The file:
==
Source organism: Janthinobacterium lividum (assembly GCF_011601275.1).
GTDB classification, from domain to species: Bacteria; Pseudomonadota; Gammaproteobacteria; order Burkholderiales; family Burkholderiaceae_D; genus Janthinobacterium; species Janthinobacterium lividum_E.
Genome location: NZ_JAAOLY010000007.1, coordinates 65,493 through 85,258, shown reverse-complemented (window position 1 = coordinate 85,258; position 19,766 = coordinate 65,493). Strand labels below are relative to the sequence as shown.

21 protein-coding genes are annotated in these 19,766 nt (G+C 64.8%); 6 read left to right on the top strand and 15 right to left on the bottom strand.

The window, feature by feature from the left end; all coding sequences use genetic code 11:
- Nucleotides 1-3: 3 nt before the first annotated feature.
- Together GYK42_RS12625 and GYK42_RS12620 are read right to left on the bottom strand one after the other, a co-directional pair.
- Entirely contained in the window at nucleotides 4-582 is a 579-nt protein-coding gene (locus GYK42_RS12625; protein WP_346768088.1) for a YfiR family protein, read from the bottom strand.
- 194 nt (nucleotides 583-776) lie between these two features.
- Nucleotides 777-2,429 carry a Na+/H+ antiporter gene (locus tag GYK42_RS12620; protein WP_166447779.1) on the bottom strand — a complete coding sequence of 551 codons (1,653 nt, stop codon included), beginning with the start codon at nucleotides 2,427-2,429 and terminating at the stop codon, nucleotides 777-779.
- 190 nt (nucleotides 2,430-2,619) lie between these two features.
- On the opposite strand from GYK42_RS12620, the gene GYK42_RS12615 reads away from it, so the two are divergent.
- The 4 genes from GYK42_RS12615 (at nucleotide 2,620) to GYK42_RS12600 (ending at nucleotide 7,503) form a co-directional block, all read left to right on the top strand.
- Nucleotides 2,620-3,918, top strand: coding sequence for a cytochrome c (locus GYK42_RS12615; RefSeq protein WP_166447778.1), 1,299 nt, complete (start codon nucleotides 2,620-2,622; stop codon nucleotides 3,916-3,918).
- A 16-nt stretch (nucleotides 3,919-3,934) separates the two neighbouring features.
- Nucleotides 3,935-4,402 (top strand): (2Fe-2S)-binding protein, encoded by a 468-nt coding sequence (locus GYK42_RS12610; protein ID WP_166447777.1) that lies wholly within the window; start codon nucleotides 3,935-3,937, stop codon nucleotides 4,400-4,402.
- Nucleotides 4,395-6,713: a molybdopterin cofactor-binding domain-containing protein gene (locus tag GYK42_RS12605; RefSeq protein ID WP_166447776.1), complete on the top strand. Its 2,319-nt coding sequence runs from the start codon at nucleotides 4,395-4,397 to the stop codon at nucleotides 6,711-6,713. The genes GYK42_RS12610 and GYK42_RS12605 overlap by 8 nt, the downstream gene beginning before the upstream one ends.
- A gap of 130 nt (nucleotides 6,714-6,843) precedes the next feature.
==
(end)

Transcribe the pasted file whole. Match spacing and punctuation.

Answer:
Source organism: Janthinobacterium lividum (assembly GCF_011601275.1).
GTDB classification, from domain to species: Bacteria; Pseudomonadota; Gammaproteobacteria; order Burkholderiales; family Burkholderiaceae_D; genus Janthinobacterium; species Janthinobacterium lividum_E.
Genome location: NZ_JAAOLY010000007.1, coordinates 65,493 through 85,258, shown reverse-complemented (window position 1 = coordinate 85,258; position 19,766 = coordinate 65,493). Strand labels below are relative to the sequence as shown.

21 protein-coding genes are annotated in these 19,766 nt (G+C 64.8%); 6 read left to right on the top strand and 15 right to left on the bottom strand.

The window, feature by feature from the left end; all coding sequences use genetic code 11:
- Nucleotides 1-3: 3 nt before the first annotated feature.
- Together GYK42_RS12625 and GYK42_RS12620 are read right to left on the bottom strand one after the other, a co-directional pair.
- Entirely contained in the window at nucleotides 4-582 is a 579-nt protein-coding gene (locus GYK42_RS12625; protein WP_346768088.1) for a YfiR family protein, read from the bottom strand.
- 194 nt (nucleotides 583-776) lie between these two features.
- Nucleotides 777-2,429 carry a Na+/H+ antiporter gene (locus tag GYK42_RS12620; protein WP_166447779.1) on the bottom strand — a complete coding sequence of 551 codons (1,653 nt, stop codon included), beginning with the start codon at nucleotides 2,427-2,429 and terminating at the stop codon, nucleotides 777-779.
- 190 nt (nucleotides 2,430-2,619) lie between these two features.
- On the opposite strand from GYK42_RS12620, the gene GYK42_RS12615 reads away from it, so the two are divergent.
- The 4 genes from GYK42_RS12615 (at nucleotide 2,620) to GYK42_RS12600 (ending at nucleotide 7,503) form a co-directional block, all read left to right on the top strand.
- Nucleotides 2,620-3,918, top strand: coding sequence for a cytochrome c (locus GYK42_RS12615; RefSeq protein WP_166447778.1), 1,299 nt, complete (start codon nucleotides 2,620-2,622; stop codon nucleotides 3,916-3,918).
- A 16-nt stretch (nucleotides 3,919-3,934) separates the two neighbouring features.
- Nucleotides 3,935-4,402 (top strand): (2Fe-2S)-binding protein, encoded by a 468-nt coding sequence (locus GYK42_RS12610; protein ID WP_166447777.1) that lies wholly within the window; start codon nucleotides 3,935-3,937, stop codon nucleotides 4,400-4,402.
- Nucleotides 4,395-6,713: a molybdopterin cofactor-binding domain-containing protein gene (locus tag GYK42_RS12605; RefSeq protein ID WP_166447776.1), complete on the top strand. Its 2,319-nt coding sequence runs from the start codon at nucleotides 4,395-4,397 to the stop codon at nucleotides 6,711-6,713. The genes GYK42_RS12610 and GYK42_RS12605 overlap by 8 nt, the downstream gene beginning before the upstream one ends.
- A gap of 130 nt (nucleotides 6,714-6,843) precedes the next feature.